Dark Drones, an Emerging Threat
 Jen Colton Oct 25, 2018 2 mins

Dark Drones, an Emerging Threat


It was 3:00 a.m. nearly four years ago that a secret service agent noticed a lone bird flying in suspicious loops over the White House. The bird then took a nosedive and crashed. It turns out the bird was a drone flown by an off-duty serviceman who lost control of the device.

This incident rattled National security: How could a drone go undetected by advanced security systems and get that close to the President before it was spotted by an agent?

In 2015 The New York Times reported that unmanned aircraft and drones were beginning to raise flags with Homeland Security and the FBI.

Dark drone locations

Since then the rate of careless, clueless and criminal drone incidents has skyrocketed. Drones have been:

  • Smuggling drugs into prisons and across borders
  • Interfering with:
    • Law enforcement investigations
    • First responders and firefighting operations
    • Airplanes near airports
  • Spying
  • Espionage and theft of intellectual property
  • Surveillance for physical theft
  • Assassination attempts of presidents of foreign countries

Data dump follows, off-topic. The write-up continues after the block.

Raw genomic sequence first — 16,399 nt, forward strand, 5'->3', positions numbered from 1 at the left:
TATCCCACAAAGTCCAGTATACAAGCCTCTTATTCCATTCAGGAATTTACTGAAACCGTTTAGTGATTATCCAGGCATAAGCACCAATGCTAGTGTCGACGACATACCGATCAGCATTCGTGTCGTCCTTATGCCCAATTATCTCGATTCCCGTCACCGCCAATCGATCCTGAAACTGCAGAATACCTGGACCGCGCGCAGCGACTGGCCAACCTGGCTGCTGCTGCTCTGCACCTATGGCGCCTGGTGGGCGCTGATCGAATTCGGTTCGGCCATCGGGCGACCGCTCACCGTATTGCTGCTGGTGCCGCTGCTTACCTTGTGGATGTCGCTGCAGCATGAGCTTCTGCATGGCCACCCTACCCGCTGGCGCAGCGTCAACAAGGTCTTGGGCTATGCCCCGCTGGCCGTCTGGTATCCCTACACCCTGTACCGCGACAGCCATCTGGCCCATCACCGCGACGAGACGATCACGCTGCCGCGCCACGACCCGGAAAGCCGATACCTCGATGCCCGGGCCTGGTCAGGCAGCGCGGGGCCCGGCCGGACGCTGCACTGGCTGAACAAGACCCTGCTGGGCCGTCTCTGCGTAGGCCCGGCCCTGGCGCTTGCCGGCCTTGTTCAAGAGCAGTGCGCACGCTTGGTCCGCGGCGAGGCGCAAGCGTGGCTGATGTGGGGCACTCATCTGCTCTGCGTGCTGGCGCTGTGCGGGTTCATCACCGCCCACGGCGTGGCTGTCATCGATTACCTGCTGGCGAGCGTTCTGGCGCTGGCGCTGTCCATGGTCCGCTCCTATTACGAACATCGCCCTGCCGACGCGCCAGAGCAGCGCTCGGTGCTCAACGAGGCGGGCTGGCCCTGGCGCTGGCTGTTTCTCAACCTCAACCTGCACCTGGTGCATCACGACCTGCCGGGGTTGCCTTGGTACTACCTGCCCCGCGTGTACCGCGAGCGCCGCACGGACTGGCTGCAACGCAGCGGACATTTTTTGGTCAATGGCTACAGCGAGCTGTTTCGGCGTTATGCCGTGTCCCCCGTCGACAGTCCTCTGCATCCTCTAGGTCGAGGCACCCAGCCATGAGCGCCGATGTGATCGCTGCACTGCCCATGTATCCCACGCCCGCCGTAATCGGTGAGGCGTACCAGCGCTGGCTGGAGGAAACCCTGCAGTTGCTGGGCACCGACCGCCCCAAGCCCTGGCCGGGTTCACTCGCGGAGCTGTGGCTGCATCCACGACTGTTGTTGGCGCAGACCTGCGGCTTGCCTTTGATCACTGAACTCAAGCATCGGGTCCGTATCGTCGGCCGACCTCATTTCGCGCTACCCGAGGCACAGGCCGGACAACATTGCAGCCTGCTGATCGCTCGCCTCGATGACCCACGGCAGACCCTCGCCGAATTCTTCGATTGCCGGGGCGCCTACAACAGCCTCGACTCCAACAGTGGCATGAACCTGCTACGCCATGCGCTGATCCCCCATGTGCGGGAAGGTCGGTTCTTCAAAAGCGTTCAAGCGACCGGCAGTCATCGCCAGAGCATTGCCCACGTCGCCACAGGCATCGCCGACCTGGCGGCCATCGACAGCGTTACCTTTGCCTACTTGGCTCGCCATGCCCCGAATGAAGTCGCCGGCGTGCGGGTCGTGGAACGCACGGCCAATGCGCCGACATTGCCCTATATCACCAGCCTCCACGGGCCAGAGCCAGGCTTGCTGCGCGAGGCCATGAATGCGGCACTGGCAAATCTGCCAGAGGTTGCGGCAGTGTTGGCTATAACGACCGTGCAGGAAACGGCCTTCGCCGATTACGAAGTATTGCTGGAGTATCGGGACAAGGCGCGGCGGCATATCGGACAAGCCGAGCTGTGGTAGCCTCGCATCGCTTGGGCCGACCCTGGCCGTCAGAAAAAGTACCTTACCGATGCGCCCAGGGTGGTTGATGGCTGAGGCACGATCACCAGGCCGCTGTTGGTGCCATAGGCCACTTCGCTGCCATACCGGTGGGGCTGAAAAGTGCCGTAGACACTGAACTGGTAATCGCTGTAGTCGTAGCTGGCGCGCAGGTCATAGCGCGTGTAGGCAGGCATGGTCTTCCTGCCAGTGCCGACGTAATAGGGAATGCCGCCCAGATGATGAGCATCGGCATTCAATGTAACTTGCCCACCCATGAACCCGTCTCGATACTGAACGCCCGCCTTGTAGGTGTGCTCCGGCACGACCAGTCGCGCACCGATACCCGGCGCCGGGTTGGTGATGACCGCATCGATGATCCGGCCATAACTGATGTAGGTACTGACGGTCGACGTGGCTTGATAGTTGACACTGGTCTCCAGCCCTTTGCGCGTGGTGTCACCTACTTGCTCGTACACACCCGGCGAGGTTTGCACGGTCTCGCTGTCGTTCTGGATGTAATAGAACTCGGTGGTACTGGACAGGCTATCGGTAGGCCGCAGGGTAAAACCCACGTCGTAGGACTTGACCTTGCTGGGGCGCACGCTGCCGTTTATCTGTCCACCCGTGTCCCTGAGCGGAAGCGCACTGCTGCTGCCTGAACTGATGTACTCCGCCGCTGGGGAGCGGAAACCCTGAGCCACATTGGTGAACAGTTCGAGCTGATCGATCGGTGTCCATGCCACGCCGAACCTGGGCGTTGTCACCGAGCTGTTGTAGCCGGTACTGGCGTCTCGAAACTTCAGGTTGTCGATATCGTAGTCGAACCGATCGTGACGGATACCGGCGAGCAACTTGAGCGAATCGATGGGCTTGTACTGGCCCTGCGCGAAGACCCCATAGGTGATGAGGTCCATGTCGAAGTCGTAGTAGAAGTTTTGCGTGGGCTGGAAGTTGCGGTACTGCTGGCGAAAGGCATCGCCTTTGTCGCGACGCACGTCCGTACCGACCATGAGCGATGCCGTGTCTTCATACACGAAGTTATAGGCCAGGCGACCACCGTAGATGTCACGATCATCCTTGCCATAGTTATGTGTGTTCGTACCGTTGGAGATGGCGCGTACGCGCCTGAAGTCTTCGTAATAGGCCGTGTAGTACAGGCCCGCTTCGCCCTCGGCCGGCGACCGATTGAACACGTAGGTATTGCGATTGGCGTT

Off-the-Shelf Drone to Guided Missile

As with most technologies, criminals and terrorists have figured out a way to turn an off-the-shelf enthusiast drone into a guided missile. By attaching explosive or chemical payloads the hobbyist drone becomes a weapon of mass destruction.

Creating a Dark Drone

In less than 5 minutes (we have a drone expert that did it in 130 seconds) an average handy person can turn off the RF signals for both the remote and the drone, converting the off-the-shelf drone into a weapon that can only be tracked by a sophisticated radar system.

Since this kind of threat is still emergent, few public venues are equipped to detect or defend against a drone threat. Defense Secretary James Mattis confirmed in a TIME magazine story: “It’s only a matter of time before the threat manifests in a violent way.”

What makes this even more scary is the fact that it’s nearly impossible to apprehend the culprit because there is no way to locate or isolate a remote control signal, because there isn’t any.

Mitigating the Dark Drone Threat

On a recent summer day a team of Fortem technologists and drone pilots visited a renowned national sports stadium to put their dark drone detection and mitigation technology to the test. Where RF and optic based solutions totally failed to locate and track a series of dark drones flying around the stadium, Fortem TrueView® radar nailed the exact location of each one and sent up a Fortem DroneHunter® to capture and retrieve them.

Dark drones are gaining attention as one of the emerging security threats in the airspace, but with the right sensors in place to detect their presence, we can preempt security and privacy threats and defeat these malicious drones.

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